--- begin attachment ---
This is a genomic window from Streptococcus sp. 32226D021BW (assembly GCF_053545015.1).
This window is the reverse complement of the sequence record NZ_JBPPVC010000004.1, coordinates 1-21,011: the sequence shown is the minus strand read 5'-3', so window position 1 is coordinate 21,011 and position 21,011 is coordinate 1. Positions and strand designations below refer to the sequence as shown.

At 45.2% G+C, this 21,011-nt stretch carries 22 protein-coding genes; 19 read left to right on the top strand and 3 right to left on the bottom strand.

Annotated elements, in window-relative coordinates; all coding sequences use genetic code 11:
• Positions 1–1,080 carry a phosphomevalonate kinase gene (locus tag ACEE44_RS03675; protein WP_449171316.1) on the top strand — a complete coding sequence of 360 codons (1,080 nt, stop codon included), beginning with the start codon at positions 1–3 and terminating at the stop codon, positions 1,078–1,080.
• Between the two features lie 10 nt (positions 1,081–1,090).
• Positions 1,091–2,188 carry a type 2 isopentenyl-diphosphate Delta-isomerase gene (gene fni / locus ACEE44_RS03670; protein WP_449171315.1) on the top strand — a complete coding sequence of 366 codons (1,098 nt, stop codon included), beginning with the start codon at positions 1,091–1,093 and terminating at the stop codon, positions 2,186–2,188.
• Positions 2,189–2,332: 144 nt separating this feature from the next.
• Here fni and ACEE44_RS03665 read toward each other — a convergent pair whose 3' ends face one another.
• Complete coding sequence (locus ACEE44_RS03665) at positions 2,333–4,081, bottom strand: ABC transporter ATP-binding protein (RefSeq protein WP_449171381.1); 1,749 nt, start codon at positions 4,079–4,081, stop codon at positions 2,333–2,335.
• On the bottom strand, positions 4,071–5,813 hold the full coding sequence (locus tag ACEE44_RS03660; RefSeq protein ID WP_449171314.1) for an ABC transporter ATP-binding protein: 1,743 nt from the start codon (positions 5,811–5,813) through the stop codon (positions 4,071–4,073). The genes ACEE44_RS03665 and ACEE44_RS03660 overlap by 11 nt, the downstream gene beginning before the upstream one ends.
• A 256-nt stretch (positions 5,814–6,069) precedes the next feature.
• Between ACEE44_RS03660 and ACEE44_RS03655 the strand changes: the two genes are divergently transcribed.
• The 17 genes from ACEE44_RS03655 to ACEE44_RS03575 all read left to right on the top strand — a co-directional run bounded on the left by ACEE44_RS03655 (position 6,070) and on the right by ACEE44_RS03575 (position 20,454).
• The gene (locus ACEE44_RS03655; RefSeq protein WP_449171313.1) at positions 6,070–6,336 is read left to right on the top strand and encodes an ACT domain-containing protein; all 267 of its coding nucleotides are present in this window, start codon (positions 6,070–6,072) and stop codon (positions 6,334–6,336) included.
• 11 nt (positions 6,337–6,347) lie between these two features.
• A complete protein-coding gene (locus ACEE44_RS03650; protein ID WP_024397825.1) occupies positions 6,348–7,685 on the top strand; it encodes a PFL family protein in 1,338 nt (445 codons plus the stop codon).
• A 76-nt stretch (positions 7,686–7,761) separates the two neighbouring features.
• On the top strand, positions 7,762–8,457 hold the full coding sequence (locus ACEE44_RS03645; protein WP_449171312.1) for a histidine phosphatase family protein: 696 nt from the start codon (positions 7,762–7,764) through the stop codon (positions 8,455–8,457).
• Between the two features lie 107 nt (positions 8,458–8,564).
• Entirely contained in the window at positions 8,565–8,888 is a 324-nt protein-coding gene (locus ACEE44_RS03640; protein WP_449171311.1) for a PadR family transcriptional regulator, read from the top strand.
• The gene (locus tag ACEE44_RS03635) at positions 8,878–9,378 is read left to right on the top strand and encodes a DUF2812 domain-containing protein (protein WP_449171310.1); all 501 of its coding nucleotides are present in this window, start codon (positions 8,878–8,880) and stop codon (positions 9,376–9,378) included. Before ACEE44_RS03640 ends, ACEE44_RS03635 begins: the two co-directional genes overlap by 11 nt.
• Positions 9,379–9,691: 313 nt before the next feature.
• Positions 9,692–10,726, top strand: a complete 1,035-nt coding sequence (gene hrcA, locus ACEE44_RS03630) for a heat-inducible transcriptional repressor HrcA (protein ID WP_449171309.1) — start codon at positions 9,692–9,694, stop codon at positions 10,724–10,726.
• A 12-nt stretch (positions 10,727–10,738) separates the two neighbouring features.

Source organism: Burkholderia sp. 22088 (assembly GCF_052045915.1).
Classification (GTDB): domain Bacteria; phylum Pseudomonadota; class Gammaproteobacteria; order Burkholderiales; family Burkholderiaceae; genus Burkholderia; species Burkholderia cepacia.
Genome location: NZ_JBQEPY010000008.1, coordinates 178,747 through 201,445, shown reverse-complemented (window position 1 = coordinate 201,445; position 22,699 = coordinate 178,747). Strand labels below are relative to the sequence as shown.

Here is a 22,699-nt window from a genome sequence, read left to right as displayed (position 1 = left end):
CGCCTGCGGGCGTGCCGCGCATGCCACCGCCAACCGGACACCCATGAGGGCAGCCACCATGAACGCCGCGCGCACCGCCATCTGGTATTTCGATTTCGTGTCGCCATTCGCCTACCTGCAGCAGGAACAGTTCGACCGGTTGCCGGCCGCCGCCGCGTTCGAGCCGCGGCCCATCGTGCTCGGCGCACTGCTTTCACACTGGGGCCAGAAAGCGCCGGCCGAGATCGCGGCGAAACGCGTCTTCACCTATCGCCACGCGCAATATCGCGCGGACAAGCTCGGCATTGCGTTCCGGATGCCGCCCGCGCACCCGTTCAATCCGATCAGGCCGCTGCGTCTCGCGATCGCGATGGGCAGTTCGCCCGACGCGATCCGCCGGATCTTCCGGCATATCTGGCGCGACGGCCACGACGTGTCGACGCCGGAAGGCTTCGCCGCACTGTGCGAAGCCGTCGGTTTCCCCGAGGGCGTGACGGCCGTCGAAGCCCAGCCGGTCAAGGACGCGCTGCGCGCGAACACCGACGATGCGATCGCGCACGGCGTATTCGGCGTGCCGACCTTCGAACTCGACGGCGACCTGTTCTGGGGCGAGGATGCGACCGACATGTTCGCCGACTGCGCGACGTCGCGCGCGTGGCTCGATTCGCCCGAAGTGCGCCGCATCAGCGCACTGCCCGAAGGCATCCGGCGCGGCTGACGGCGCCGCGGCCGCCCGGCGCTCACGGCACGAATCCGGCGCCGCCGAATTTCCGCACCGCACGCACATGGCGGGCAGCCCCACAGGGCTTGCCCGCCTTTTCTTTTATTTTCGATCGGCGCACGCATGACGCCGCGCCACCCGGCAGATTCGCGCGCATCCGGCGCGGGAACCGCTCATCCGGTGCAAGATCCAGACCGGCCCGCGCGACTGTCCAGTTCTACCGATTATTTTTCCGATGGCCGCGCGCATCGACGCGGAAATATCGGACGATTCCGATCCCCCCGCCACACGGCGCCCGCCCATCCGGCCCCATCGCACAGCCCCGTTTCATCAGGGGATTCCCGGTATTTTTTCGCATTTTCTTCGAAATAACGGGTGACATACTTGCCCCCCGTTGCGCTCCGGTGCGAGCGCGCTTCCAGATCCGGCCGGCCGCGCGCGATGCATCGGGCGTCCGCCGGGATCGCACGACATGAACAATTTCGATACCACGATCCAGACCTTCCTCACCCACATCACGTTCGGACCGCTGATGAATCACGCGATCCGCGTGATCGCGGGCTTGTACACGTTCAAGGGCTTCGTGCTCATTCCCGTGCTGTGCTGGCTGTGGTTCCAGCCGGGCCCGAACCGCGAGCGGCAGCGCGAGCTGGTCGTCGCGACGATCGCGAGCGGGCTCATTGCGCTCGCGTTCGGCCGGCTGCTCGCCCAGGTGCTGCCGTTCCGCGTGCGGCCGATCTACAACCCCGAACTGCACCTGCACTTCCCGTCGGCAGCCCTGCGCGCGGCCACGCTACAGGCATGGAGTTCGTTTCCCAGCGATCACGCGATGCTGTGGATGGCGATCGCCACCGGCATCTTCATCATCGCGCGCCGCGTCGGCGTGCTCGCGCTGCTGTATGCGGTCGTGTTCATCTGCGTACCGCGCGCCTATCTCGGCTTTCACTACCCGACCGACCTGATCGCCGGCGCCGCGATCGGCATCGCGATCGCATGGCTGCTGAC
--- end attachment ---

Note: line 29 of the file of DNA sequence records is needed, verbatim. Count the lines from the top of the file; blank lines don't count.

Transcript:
Here is a 22,699-nt window from a genome sequence, read left to right as displayed (position 1 = left end):